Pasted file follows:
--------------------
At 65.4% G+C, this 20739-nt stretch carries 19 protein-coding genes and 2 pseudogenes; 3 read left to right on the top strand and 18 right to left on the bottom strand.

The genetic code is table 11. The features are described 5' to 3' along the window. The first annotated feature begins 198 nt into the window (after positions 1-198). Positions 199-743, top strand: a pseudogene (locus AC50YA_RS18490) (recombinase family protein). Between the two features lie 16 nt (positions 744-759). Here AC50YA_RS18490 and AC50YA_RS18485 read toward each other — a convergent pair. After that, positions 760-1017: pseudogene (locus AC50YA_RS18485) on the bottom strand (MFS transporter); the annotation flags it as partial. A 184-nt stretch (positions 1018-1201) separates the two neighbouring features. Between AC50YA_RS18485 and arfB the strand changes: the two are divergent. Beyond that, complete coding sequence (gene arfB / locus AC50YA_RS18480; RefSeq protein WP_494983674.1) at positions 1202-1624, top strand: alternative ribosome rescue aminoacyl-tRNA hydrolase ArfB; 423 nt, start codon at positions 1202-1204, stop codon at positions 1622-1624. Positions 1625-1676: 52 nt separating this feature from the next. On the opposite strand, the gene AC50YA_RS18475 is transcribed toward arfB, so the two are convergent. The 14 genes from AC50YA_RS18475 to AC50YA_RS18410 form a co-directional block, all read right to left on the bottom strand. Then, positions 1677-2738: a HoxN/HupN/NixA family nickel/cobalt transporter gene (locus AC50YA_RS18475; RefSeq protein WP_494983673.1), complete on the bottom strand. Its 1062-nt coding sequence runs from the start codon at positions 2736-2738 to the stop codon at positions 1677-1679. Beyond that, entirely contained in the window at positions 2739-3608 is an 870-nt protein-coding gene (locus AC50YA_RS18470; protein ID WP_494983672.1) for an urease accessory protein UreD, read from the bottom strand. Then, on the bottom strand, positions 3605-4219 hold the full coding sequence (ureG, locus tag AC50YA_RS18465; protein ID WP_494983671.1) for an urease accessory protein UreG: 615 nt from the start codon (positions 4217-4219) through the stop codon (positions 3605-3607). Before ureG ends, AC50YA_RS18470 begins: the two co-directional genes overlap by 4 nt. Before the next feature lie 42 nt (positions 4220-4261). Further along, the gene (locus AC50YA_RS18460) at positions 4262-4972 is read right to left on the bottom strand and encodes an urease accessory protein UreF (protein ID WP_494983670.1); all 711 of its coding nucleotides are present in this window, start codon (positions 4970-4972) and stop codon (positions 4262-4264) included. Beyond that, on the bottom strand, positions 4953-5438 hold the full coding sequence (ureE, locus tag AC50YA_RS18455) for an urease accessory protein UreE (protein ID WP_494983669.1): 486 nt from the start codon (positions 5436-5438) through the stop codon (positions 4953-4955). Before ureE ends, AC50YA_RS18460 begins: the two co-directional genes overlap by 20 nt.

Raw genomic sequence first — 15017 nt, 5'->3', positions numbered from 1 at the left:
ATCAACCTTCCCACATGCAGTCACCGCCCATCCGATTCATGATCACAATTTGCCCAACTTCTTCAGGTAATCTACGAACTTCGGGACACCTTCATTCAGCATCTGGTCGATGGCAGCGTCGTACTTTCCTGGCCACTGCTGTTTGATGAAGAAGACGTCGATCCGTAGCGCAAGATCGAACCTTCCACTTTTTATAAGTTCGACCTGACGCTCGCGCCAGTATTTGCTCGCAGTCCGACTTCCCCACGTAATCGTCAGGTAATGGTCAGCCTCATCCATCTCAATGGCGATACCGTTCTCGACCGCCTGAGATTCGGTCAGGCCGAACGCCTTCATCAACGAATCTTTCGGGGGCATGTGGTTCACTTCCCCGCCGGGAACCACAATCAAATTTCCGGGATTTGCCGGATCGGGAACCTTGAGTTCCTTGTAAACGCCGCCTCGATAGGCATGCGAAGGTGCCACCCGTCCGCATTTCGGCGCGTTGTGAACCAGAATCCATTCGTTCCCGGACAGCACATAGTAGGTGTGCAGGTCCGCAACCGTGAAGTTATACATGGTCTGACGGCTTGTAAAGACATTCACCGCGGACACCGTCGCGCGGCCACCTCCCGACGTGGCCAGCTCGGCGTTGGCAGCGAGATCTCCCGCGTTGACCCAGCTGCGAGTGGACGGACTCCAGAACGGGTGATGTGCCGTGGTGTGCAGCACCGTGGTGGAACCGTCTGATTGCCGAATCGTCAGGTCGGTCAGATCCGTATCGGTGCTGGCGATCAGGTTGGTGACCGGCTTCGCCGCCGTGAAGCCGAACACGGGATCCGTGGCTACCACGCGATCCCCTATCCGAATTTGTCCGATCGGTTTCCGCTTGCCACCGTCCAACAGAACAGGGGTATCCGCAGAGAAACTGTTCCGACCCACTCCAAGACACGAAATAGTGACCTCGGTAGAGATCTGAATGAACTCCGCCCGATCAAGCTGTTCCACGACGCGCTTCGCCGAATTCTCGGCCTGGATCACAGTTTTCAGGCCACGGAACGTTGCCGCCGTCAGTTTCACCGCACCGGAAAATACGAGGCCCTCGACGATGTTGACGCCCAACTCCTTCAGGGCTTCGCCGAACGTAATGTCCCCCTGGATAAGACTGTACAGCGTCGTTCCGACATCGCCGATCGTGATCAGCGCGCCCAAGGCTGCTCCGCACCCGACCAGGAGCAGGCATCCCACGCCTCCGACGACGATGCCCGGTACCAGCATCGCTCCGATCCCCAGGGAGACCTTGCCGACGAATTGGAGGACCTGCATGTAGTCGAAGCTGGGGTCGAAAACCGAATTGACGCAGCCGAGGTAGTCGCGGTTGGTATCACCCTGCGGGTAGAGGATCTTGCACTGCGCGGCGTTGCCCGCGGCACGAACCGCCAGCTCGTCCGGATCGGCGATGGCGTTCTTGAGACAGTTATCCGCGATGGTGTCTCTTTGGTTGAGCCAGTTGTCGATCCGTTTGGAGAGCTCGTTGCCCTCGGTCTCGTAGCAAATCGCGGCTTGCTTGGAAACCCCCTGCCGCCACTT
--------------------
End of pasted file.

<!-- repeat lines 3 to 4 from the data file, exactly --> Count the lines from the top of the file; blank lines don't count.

Raw genomic sequence first — 15017 nt, 5'->3', positions numbered from 1 at the left:
ATCAACCTTCCCACATGCAGTCACCGCCCATCCGATTCATGATCACAATTTGCCCAACTTCTTCAGGTAATCTACGAACTTCGGGACACCTTCATTCAGCATCTGGTCGATGGCAGCGTCGTACTTTCCTGGCCACTGCTGTTTGATGAAGAAGACGTCGATCCGTAGCGCAAGATCGAACCTTCCACTTTTTATAAGTTCGACCTGACGCTCGCGCCAGTATTTGCTCGCAGTCCGACTTCCCCACGTAATCGTCAGGTAATGGTCAGCCTCATCCATCTCAATGGCGATACCGTTCTCGACCGCCTGAGATTCGGTCAGGCCGAACGCCTTCATCAACGAATCTTTCGGGGGCATGTGGTTCACTTCCCCGCCGGGAACCACAATCAAATTTCCGGGATTTGCCGGATCGGGAACCTTGAGTTCCTTGTAAACGCCGCCTCGATAGGCATGCGAAGGTGCCACCCGTCCGCATTTCGGCGCGTTGTGAACCAGAATCCATTCGTTCCCGGACAGCACATAGTAGGTGTGCAGGTCCGCAACCGTGAAGTTATACATGGTCTGACGGCTTGTAAAGACATTCACCGCGGACACCGTCGCGCGGCCACCTCCCGACGTGGCCAGCTCGGCGTTGGCAGCGAGATCTCCCGCGTTGACCCAGCTGCGAGTGGACGGACTCCAGAACGGGTGATGTGCCGTGGTGTGCAGCACCGTGGTGGAACCGTCTGATTGCCGAATCGTCAGGTCGGTCAGATCCGTATCGGTGCTGGCGATCAGGTTGGTGACCGGCTTCGCCGCCGTGAAGCCGAACACGGGATCCGTGGCTACCACGCGATCCCCTATCCGAATTTGTCCGATCGGTTTCCGCTTGCCACCGTCCAACAGAACAGGGGTATCCGCAGAGAAACTGTTCCGACCCACTCCAAGACACGAAATAGTGACCTCGGTAGAGATCTGAATGAACTCCGCCCGATCAAGCTGTTCCACGACGCGCTTCGCCGAATTCTCGGCCTGGATCACAGTTTTCAGGCCACGGAACGTTGCCGCCGTCAGTTTCACCGCACCGGAAAATACGAGGCCCTCGACGATGTTGACGCCCAACTCCTTCAGGGCTTCGCCGAACGTAATGTCCCCCTGGATAAGACTGTACAGCGTCGTTCCGACATCGCCGATCGTGATCAGCGCGCCCAAGGCTGCTCCGCACCCGACCAGGAGCAGGCATCCCACGCCTCCGACGACGATGCCCGGTACCAGCATCGCTCCGATCCCCAGGGAGACCTTGCCGACGAATTGGAGGACCTGCATGTAGTCGAAGCTGGGGTCGAAAACCGAATTGACGCAGCCGAGGTAGTCGCGGTTGGTATCACCCTGCGGGTAGAGGATCTTGCACTGCGCGGCGTTGCCCGCGGCACGAACCGCCAGCTCGTCCGGATCGGCGATGGCGTTCTTGAGACAGTTATCCGCGATGGTGTCTCTTTGGTTGAGCCAGTTGTCGATCCGTTTGGAGAGCTCGTTGCCCTCGGTCTCGTAGCAAATCGCGGCTTGCTTGGAAACCCCCTGCCGCCACTT